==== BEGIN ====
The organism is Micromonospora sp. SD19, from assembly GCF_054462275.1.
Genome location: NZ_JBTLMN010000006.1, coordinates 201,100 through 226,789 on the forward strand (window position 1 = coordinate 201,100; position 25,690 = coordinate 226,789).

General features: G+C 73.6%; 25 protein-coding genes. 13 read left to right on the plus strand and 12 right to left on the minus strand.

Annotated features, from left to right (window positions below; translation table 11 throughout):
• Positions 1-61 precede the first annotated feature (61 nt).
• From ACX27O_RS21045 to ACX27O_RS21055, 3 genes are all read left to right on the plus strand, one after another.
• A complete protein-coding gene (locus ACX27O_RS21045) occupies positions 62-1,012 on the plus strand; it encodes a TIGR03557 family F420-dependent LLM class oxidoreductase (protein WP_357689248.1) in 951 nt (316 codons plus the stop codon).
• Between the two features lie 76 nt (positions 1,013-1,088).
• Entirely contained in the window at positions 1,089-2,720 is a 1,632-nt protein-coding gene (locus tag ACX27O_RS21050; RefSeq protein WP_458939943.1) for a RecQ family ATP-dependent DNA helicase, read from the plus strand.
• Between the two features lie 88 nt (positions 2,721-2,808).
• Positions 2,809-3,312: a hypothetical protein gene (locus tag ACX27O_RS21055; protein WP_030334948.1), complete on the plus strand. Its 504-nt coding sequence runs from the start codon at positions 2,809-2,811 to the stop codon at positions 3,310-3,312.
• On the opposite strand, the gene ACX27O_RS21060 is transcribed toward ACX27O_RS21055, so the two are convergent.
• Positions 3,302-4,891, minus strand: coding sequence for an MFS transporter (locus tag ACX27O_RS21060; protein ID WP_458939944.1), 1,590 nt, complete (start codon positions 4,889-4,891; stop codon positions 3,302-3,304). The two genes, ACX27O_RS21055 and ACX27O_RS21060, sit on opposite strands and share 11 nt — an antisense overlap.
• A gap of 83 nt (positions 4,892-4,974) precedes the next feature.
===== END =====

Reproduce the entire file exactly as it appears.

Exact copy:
The organism is Micromonospora sp. SD19, from assembly GCF_054462275.1.
Genome location: NZ_JBTLMN010000006.1, coordinates 201,100 through 226,789 on the forward strand (window position 1 = coordinate 201,100; position 25,690 = coordinate 226,789).

General features: G+C 73.6%; 25 protein-coding genes. 13 read left to right on the plus strand and 12 right to left on the minus strand.

Annotated features, from left to right (window positions below; translation table 11 throughout):
• Positions 1-61 precede the first annotated feature (61 nt).
• From ACX27O_RS21045 to ACX27O_RS21055, 3 genes are all read left to right on the plus strand, one after another.
• A complete protein-coding gene (locus ACX27O_RS21045) occupies positions 62-1,012 on the plus strand; it encodes a TIGR03557 family F420-dependent LLM class oxidoreductase (protein WP_357689248.1) in 951 nt (316 codons plus the stop codon).
• Between the two features lie 76 nt (positions 1,013-1,088).
• Entirely contained in the window at positions 1,089-2,720 is a 1,632-nt protein-coding gene (locus tag ACX27O_RS21050; RefSeq protein WP_458939943.1) for a RecQ family ATP-dependent DNA helicase, read from the plus strand.
• Between the two features lie 88 nt (positions 2,721-2,808).
• Positions 2,809-3,312: a hypothetical protein gene (locus tag ACX27O_RS21055; protein WP_030334948.1), complete on the plus strand. Its 504-nt coding sequence runs from the start codon at positions 2,809-2,811 to the stop codon at positions 3,310-3,312.
• On the opposite strand, the gene ACX27O_RS21060 is transcribed toward ACX27O_RS21055, so the two are convergent.
• Positions 3,302-4,891, minus strand: coding sequence for an MFS transporter (locus tag ACX27O_RS21060; protein ID WP_458939944.1), 1,590 nt, complete (start codon positions 4,889-4,891; stop codon positions 3,302-3,304). The two genes, ACX27O_RS21055 and ACX27O_RS21060, sit on opposite strands and share 11 nt — an antisense overlap.
• A gap of 83 nt (positions 4,892-4,974) precedes the next feature.